But like the Macedonians, the Romans were relatively hands-off rulers—they installed their own governors, but as long as the subject states paid their tribute, they were ruled with a light hand. The Greek language and cities continued to be the repositories for culture and things of the spirit. After the ministry of Jesus, for example, when St. Paul was working to establish Christian churches, he wrote in Greek largely to people in Greek cities: Corinth, Ephesus, Philippi.
The Romans were also an outward-oriented, practical people, and we do not know of any individuals during this time who was a clear heir to the Platonic tradition. Its influence though can be seen in the work of some scholars at the beginning of the current era. Plutarch was a native Greek, and a priest at the oracle of Delphi, who wrote on a wide variety of topics; it could be said that he originated the essay form. But while he demonstrates his knowledge of Plato, his concern is more with living a conventional virtuous life—he does not display a deep first-hand knowledge of the Ideal. Similarly, Philo (20 BC – 50 AD), born into a Jewish family in Alexandria, also displays a thorough understanding of “Platonism” and other schools of Greek thought, but quotes them primarily in support of Jewish doctrines.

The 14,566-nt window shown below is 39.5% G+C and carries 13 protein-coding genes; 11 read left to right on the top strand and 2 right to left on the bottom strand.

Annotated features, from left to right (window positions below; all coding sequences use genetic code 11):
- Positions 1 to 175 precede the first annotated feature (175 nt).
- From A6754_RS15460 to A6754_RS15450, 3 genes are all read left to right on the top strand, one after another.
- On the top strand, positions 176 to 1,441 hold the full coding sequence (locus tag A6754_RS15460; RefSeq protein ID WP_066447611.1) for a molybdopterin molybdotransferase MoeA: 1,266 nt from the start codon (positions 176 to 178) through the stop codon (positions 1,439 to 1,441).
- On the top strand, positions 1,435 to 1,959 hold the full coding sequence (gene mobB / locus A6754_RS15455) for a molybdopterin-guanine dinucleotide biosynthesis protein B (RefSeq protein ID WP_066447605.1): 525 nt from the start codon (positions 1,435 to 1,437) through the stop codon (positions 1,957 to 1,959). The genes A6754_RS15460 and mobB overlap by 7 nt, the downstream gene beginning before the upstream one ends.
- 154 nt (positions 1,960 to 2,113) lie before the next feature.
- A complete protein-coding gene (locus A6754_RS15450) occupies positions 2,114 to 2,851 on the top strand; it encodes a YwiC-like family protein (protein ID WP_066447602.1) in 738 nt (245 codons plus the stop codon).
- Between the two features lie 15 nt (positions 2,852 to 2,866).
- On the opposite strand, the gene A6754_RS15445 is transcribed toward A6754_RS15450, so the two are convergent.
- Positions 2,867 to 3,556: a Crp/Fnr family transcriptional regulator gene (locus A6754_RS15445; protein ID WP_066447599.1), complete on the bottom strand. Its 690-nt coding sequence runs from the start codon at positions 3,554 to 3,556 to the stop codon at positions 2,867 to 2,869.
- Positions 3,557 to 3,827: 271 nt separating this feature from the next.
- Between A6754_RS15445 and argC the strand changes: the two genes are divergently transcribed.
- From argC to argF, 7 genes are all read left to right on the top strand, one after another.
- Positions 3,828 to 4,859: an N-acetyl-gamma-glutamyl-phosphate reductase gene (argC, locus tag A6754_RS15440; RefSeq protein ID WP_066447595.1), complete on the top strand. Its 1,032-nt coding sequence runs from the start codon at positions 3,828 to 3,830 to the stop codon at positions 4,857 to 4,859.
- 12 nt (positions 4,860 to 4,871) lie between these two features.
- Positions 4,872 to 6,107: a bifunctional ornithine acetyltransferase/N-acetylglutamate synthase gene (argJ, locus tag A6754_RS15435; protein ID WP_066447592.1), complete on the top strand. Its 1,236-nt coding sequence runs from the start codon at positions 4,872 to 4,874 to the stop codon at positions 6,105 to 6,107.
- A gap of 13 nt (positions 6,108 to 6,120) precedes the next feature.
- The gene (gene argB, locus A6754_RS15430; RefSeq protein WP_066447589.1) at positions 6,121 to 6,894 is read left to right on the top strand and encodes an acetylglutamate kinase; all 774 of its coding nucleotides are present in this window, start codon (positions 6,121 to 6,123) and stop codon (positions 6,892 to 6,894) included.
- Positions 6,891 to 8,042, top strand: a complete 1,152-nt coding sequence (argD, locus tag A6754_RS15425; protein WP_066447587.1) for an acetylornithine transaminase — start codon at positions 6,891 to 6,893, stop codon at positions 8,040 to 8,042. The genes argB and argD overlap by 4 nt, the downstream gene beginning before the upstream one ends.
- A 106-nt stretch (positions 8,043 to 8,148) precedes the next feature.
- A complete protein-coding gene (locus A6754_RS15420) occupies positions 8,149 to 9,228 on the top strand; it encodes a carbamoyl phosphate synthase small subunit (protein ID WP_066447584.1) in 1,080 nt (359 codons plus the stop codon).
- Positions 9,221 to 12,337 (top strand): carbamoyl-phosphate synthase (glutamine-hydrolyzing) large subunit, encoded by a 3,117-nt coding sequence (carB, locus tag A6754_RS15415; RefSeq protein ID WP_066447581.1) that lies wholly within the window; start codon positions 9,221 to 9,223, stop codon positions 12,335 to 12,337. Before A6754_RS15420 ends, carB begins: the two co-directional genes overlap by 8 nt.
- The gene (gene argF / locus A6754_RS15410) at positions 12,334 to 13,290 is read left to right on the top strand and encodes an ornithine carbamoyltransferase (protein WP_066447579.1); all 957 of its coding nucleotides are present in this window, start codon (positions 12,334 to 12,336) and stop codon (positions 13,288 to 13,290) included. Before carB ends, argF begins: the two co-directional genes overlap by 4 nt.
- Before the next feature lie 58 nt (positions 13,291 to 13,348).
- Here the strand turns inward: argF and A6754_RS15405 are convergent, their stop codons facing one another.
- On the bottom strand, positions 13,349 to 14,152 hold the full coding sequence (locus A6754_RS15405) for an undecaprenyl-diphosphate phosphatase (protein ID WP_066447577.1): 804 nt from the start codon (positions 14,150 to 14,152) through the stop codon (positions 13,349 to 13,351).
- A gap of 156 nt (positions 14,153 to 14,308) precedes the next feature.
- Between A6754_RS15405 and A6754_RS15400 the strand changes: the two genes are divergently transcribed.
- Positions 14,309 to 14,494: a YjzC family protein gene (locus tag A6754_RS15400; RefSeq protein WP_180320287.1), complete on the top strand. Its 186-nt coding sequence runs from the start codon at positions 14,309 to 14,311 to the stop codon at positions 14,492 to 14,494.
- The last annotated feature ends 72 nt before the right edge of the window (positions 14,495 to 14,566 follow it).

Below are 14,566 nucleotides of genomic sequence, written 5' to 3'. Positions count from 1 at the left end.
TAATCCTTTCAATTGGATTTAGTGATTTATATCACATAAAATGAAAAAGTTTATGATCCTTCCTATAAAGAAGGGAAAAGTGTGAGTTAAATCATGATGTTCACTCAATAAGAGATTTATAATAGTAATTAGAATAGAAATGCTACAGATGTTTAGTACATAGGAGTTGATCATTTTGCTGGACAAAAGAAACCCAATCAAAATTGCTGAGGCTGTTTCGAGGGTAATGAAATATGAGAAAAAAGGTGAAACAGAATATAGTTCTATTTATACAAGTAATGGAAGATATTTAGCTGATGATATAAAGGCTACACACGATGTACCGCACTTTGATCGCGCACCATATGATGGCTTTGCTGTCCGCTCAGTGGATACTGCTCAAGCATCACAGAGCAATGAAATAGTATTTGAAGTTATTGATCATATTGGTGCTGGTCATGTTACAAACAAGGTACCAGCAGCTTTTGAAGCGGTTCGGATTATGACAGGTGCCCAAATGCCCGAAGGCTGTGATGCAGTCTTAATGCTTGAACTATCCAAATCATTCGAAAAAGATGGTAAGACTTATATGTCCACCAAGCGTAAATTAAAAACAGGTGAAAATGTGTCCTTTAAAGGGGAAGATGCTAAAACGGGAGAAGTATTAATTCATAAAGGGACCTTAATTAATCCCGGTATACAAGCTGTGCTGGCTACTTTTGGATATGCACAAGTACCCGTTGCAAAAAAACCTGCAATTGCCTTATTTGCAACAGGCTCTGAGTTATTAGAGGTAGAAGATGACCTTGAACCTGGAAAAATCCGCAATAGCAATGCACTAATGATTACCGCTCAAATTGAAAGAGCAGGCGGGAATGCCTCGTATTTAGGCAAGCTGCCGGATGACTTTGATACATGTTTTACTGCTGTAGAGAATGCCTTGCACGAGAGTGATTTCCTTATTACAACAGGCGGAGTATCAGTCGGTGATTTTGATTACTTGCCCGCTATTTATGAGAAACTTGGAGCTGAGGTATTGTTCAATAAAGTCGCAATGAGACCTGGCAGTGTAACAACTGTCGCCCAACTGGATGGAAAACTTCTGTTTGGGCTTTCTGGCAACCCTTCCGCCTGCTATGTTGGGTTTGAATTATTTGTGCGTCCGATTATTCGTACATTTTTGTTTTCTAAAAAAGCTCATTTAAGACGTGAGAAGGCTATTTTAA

By the third century, the Roman empire had reached its maximum size, covering the entire Mediterranean world and reaching further north to Britain, and what are now France and Germany. But because of its size and the rebellious natures of those at its borders, it had become ungovernable, resulting in what is usually called “the crisis of the third century”–a rapid turnover of emperors, and attendant political and military instability. The legitimate emperor during most of the period we will be looking at next, was Gallienus (c. 218 – 268), son of Valerian, who was forced to spend most of his reign putting out fires–attacks on the empire, as well as the division of the empire for a time into three separate parts. (He would ultimately meet the fate of many emperors during that century: assassination by his own soldiers.) But to most in the empire, these were distant problems, and unaware that the empire had begun its long slow decline, their lives went on pretty much as usual.